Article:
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HCTR-2001-1: Compiler Performance 2



1.0 Combinatorial problems (part 2)

1.1 The permanent of (0,1) matrices

This is a continuation of the previous report's tests with the Kallman algorithm to compute the permanent of a (0,1) matrix. A discussion of other alternatives, and why the Kallman algorithm is preferred, is discussed by Delic and Cash in Computer Physics Communications, vol. 124, pp. 315-329, and the source code in question is available from CPC.

Kallman's algorithm relies on packing the rows of a (0,1) matrix in the respective bits of a word and then performs group operations on theses words, e.g. with masking operations, or population count. While the Intel™ based architectures discussed here are limited to 32 bit words, by a simple device, it is possible to spread row sizes longer than 32 columns across mutliple words. The version of the Kallman algorithm (KALLPC) studied here employs this method. The 64 bit version (KALLC90) is a different source code (not discussed in this report) and for 64 bit word platforms can deliver performance superior to the IA-32 results shown here.

Table 1.1 shows results of CPU time for the KALLPC code compiled using two different Fortran 90 compilers with the Linux™ operating system. KALLPC was executed in single thread mode on a dual processor Intel™ Pentium III 933MHz workstation with a 256MB on-processor L2 cache (this is the Flip Chip PGA version of the Pentium III). The KALLPC application is CPU intensive, performs a small amount of I/O only at the beginning and end of each run, and has modest memory requirements (~ 2 Mbytes). The Kallman algorithm runs in scalar mode because of a complex branching structure that inhibits parallelization.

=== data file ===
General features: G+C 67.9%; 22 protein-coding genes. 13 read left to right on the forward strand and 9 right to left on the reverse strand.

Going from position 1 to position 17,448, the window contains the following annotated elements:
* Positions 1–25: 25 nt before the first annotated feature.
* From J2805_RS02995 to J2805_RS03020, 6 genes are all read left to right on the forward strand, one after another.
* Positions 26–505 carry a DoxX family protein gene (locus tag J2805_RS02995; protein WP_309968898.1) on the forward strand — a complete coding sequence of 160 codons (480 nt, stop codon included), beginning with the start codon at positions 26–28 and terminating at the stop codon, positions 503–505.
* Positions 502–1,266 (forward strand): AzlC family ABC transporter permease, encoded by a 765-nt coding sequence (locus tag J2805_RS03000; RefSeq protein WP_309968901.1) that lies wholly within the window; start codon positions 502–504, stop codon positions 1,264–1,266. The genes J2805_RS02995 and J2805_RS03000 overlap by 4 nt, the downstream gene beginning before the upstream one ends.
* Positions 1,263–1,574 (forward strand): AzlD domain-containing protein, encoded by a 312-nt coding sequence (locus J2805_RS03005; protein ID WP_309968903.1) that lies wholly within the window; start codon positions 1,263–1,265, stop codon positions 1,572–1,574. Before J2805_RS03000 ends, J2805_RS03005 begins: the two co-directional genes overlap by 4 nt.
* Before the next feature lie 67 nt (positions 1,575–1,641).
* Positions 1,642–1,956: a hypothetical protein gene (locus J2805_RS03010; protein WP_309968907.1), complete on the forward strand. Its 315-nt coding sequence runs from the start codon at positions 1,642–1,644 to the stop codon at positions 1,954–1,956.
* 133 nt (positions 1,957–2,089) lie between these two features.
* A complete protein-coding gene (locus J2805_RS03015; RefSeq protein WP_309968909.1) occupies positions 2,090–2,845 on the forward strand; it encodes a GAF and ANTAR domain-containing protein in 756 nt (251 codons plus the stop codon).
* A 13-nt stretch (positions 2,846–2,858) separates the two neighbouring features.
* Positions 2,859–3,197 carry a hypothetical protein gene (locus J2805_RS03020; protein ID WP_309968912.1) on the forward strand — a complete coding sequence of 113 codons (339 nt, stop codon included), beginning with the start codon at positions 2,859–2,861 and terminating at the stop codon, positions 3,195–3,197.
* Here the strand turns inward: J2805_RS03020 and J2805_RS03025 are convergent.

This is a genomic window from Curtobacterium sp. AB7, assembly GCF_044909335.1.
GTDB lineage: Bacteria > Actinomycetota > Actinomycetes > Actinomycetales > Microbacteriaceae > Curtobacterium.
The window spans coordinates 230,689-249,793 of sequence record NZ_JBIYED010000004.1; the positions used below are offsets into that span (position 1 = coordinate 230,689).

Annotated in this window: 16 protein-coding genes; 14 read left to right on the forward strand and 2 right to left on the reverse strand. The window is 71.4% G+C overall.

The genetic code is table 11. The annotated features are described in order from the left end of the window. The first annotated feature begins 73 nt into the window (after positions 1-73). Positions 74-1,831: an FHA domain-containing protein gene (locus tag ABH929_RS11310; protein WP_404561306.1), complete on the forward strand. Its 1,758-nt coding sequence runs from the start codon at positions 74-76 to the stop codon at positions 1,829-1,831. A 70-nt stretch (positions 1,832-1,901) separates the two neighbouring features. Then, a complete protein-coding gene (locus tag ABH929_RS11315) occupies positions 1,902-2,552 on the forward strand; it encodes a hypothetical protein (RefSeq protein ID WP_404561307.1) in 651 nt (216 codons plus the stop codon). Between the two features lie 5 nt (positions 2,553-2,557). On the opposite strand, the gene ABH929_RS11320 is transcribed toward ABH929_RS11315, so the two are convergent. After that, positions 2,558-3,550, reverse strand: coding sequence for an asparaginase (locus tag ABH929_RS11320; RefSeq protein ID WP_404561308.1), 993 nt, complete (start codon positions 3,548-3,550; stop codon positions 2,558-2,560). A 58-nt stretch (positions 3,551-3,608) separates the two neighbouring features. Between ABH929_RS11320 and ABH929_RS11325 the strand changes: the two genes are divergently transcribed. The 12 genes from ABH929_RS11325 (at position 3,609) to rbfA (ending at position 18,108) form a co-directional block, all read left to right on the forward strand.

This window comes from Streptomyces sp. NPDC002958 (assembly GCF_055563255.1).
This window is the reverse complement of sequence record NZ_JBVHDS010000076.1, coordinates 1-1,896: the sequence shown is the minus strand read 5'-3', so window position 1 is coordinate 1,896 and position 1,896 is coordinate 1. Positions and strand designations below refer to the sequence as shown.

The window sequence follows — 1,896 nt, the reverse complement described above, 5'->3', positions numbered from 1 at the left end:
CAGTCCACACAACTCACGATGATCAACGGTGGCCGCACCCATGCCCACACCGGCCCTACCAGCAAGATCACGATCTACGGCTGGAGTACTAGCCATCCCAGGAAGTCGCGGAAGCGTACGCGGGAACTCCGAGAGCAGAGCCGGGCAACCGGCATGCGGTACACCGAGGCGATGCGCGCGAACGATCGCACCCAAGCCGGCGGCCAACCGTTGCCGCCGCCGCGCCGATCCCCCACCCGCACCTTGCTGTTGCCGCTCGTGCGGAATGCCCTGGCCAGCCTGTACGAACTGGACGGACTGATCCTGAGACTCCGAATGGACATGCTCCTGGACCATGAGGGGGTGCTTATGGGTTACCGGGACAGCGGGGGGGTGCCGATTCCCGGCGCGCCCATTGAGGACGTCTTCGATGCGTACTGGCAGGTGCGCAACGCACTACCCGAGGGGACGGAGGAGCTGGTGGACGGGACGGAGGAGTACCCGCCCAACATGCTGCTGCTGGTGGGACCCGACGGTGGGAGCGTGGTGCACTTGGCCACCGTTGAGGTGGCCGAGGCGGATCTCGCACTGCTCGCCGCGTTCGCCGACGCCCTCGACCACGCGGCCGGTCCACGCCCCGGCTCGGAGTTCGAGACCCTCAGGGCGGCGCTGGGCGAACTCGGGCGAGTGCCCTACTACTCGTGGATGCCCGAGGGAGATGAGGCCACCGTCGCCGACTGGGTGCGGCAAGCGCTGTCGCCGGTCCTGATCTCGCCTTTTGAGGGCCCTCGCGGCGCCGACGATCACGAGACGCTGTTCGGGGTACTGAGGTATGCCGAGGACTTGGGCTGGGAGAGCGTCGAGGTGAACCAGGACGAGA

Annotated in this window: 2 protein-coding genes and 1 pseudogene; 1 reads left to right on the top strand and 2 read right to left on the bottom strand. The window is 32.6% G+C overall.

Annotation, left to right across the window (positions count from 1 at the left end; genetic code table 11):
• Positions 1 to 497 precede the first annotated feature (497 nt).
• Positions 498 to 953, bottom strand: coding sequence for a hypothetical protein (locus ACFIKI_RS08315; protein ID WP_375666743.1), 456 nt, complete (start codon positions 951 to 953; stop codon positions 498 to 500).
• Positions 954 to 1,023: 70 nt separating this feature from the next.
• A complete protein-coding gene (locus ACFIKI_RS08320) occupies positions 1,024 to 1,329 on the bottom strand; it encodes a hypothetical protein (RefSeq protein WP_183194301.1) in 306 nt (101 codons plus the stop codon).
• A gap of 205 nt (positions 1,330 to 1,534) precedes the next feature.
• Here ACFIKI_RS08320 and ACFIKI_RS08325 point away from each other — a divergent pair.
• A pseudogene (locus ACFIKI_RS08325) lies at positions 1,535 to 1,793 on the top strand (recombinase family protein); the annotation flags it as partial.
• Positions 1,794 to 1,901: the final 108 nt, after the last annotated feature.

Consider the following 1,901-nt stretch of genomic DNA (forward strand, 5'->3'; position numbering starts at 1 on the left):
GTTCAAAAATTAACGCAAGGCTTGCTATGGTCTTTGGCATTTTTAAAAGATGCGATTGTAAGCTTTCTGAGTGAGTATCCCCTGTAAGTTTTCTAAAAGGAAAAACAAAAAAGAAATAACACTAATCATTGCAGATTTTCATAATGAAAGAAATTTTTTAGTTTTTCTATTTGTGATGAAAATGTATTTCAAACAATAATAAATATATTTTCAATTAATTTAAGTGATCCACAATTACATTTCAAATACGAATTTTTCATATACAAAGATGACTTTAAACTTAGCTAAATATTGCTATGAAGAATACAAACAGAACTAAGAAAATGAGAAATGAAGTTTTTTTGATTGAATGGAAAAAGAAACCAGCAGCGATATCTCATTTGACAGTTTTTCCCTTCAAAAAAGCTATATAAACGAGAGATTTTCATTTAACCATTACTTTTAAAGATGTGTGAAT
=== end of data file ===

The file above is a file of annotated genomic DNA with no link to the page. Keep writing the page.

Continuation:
Both KALLPC (and KALLC90) perform no floating point work and therefore they do not test numerical performance. Both codes are integer, logical, and bit-wise operation intensive and represent a very special type of metric for compiler and implementation performance. Therefore the usual caution should be exercised in making generalizations. Numerical performance of these compilers will be the subject of separate reports.

Table 1.1: CPU time in seconds for KALLPC on a 933MHz dual processor Intel™ Pentium III workstation with Red Hat Linux™ 6.2 for two different Fortran 90 compilers (see notes to table for details).
Matrix size N Portland Group, Inc., Fortran 90, v3.1 [1] Absoft Fortran 90, v6.2 [2,3]
30 0.60 0.25
44 136.9 46.4
48 22.9 7.4
52 84.0 26.5
56 721.1 229.2
60 46079.4 15029.3
[1] PGF90™ fortran compiler (Linux™ distribution) from the Portland Group Inc., (http://www.pgroup.com).
[2] Absoft Pro Fortran™ (Linux™ distribution) from the Absoft Corporation (http://www.absoft.com).
[3] Compare this result for N=60 with 66148.6 sec (f90) on the Cray C90™ (240MHz) in the 64 bit version, KALLC90, using the HPF POPCNT intrinsic function, or 22032.1 sec (f77) on the SGI Onyx2 with R10,000 processors (195MHz, 4MB L2 cache).

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